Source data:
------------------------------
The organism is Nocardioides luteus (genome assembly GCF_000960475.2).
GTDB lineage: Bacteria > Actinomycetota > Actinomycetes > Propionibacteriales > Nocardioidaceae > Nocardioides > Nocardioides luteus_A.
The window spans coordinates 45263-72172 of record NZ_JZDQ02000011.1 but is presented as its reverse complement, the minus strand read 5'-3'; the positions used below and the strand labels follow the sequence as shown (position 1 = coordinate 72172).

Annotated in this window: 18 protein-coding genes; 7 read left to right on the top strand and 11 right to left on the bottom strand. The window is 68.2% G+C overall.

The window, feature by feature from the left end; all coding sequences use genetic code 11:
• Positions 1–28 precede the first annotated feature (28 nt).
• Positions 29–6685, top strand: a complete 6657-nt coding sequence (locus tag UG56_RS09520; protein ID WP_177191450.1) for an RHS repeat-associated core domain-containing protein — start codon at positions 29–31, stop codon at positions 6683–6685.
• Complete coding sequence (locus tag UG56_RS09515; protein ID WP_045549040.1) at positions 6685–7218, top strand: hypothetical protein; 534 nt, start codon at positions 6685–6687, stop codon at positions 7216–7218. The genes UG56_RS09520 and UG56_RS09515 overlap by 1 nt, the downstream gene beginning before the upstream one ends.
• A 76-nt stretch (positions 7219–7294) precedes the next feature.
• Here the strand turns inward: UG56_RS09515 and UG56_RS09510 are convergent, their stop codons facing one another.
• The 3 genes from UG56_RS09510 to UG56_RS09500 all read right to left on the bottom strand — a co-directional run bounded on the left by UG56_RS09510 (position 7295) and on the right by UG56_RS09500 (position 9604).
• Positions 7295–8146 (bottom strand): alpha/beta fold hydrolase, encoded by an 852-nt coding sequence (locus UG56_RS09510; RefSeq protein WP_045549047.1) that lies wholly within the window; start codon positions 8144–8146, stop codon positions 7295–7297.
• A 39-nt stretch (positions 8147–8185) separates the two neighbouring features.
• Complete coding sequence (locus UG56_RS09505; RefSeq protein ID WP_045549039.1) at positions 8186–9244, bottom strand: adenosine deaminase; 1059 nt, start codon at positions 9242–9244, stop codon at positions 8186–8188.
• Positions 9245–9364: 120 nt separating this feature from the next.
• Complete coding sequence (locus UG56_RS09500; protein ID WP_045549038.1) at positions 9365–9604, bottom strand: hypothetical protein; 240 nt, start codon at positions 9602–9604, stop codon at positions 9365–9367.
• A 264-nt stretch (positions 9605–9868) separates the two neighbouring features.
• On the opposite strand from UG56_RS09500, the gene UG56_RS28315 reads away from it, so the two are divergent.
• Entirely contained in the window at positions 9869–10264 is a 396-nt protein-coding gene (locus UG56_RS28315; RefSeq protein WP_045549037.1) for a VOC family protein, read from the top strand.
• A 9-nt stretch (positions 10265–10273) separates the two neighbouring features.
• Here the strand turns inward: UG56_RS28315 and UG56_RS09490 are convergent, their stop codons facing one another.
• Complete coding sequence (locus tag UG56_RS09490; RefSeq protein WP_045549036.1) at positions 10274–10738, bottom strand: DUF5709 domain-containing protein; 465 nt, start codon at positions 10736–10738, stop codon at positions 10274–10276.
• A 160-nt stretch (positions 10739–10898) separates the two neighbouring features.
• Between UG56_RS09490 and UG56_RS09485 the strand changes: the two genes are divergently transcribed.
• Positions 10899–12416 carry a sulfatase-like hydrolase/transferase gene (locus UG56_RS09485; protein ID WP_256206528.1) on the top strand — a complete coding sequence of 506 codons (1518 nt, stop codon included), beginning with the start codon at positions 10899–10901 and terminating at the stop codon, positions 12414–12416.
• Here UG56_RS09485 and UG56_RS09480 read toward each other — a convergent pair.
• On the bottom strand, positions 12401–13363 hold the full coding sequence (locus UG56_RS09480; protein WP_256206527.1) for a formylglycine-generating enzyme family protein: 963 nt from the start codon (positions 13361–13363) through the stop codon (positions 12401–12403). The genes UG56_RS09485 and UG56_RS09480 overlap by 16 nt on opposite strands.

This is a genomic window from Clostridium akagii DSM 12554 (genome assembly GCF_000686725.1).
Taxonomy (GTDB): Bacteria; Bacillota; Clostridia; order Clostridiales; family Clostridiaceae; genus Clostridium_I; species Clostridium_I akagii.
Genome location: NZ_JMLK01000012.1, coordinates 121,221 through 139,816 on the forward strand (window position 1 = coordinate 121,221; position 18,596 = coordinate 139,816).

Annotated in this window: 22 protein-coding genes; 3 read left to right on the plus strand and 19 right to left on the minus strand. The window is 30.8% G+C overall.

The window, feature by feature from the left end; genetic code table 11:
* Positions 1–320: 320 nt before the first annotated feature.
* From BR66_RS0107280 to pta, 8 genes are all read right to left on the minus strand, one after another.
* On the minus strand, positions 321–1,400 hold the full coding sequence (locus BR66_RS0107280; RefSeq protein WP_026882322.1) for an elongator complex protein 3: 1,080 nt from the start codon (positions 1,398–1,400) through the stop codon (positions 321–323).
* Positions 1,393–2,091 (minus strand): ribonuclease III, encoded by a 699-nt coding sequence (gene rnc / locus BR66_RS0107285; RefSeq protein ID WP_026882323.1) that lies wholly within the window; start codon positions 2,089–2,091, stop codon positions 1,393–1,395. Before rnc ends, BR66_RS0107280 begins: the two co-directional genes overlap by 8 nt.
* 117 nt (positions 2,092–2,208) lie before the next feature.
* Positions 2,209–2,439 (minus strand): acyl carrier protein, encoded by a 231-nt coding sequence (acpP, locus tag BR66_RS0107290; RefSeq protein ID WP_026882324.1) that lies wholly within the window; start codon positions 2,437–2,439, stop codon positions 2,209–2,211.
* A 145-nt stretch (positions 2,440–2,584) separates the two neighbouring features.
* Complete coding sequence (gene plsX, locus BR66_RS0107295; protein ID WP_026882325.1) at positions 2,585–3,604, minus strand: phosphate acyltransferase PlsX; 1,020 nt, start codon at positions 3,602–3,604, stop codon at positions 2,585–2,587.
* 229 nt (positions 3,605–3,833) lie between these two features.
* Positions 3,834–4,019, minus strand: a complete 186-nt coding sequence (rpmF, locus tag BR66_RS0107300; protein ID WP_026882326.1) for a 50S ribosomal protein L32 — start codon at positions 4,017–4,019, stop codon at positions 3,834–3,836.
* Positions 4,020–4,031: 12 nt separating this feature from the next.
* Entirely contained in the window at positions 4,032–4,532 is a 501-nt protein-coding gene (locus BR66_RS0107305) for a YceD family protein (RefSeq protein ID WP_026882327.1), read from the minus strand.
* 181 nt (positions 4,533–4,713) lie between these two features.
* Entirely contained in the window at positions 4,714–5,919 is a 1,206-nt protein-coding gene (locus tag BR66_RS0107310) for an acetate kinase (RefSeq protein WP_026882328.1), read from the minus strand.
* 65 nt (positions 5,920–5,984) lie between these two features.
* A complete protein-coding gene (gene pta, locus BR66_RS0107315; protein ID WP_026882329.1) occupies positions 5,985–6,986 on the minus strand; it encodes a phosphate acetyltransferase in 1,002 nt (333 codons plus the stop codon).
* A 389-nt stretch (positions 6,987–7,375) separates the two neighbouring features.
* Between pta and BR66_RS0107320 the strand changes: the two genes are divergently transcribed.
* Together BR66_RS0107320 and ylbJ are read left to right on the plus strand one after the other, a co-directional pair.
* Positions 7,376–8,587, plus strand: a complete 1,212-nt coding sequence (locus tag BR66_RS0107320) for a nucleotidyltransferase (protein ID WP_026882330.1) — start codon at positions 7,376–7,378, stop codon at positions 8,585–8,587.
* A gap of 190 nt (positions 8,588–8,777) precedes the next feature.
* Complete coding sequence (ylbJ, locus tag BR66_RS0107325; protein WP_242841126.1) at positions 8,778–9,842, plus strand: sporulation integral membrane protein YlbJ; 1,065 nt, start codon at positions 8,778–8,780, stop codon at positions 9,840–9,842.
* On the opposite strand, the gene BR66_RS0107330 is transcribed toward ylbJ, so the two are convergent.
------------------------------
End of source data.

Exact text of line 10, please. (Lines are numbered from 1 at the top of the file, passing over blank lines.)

• Here the strand turns inward: UG56_RS09515 and UG56_RS09510 are convergent, their stop codons facing one another.